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Agile Testing Methodology: A Complete Guide for Agile Testers

Rigidity, delayed updates, or slow time-to-market - these problems can turn software testing into a bottleneck to the development pipeline and eventually a hindrance to the company’s overall growth. This is where agile methodology enters the scene, offering a flexible and responsive testing solution. 

Since its introduction, agile principles and practices have been popularly adopted among development teams who aim for fast, effective delivery and exceptional software experiences. This article will walk you through how agile methodology is applied in software testing, its benefits, and best practices for testers. 

Agile methodologies in software testing: Guide for Agile testers | Katalon Platform


What is Agile Testing?

Agile testing is a software testing approach following the best practices of Agile Development (iteration and collaboration) at its core. The testing process intertwines with software development instead of being separated into 2 different phases. The existence of testing at every step throughout the development cycle asks testers to work in tandem with developers for delivery at high speed, frequency, and quality.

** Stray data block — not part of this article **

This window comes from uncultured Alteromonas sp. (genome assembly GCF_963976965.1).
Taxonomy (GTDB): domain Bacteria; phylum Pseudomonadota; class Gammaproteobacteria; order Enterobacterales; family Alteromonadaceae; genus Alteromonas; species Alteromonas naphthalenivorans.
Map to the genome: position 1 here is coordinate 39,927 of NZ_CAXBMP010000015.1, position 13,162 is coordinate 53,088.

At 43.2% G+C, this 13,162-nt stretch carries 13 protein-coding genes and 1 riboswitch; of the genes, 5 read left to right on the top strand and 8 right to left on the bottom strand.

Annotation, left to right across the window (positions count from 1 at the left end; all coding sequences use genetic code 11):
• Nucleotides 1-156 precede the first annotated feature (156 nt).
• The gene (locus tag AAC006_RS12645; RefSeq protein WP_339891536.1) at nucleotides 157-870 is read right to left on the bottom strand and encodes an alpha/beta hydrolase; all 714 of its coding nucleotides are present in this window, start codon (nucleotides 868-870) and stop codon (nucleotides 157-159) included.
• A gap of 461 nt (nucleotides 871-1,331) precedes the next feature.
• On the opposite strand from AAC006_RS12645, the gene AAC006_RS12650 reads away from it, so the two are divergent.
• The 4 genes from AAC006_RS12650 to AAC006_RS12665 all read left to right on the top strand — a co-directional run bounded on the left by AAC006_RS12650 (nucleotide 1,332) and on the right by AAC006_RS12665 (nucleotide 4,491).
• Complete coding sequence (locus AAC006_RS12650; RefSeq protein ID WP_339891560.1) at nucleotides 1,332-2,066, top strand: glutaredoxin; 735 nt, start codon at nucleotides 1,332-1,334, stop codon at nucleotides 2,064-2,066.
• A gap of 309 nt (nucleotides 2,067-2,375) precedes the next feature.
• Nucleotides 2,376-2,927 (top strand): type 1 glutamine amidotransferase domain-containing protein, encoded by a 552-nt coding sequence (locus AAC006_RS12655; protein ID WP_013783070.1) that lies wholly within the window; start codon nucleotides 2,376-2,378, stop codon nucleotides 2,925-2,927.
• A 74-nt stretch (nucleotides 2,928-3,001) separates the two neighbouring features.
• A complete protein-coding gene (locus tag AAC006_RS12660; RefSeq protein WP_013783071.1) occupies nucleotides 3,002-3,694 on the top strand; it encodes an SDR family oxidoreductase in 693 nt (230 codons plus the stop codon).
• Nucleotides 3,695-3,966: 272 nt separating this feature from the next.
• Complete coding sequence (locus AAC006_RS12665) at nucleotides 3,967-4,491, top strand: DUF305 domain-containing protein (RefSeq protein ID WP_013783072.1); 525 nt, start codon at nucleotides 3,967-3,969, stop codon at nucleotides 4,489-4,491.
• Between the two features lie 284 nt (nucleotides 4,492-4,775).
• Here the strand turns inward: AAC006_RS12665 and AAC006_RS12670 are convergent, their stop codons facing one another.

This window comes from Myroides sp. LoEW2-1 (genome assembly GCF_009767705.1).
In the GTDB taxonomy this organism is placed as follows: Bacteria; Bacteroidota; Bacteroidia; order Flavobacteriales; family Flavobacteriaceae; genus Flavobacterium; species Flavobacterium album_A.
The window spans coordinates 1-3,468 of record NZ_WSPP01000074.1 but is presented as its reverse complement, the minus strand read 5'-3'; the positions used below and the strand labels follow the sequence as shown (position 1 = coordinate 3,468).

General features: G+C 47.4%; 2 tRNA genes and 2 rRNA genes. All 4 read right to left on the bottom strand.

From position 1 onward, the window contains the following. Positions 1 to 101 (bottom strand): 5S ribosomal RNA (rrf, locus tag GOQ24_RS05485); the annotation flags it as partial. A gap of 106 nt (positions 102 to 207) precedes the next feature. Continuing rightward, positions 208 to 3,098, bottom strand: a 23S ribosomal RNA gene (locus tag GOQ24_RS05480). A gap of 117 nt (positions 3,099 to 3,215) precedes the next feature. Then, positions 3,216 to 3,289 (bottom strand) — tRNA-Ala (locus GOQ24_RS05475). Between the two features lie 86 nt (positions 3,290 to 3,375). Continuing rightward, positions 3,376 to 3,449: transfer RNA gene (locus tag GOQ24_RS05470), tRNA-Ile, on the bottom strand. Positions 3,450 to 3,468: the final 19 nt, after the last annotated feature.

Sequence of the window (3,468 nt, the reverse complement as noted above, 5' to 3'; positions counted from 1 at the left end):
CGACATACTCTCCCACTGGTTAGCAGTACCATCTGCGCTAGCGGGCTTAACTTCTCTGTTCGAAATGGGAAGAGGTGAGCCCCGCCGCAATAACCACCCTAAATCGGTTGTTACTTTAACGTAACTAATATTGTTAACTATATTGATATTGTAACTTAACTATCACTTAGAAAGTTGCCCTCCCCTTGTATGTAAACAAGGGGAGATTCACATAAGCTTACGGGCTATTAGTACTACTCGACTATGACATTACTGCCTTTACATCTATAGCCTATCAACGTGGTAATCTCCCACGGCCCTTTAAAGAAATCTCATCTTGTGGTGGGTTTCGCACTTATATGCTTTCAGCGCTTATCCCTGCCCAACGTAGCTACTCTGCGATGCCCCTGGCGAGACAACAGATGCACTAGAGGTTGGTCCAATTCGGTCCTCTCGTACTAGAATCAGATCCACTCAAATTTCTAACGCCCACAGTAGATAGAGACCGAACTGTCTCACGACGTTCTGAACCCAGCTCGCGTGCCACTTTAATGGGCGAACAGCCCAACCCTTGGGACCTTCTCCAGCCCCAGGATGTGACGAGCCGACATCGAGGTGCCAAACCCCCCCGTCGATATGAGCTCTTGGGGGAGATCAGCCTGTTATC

To best understand Agile testing, we'll need to go back to the concept of Agile.

What is Agile?

Agile is a development methodology that emphasizes flexibility, collaboration, customer feedback, and iterative progress. It was introduced as an alternative to traditional project management approaches, such as the Waterfall model, which often proved too rigid and slow to adapt to changing requirements.

Agile's roots are found in the Agile Manifesto, created in 2001 by a group of software developers who outlined four core values and twelve principles to guide Agile development.

Core Values of Agile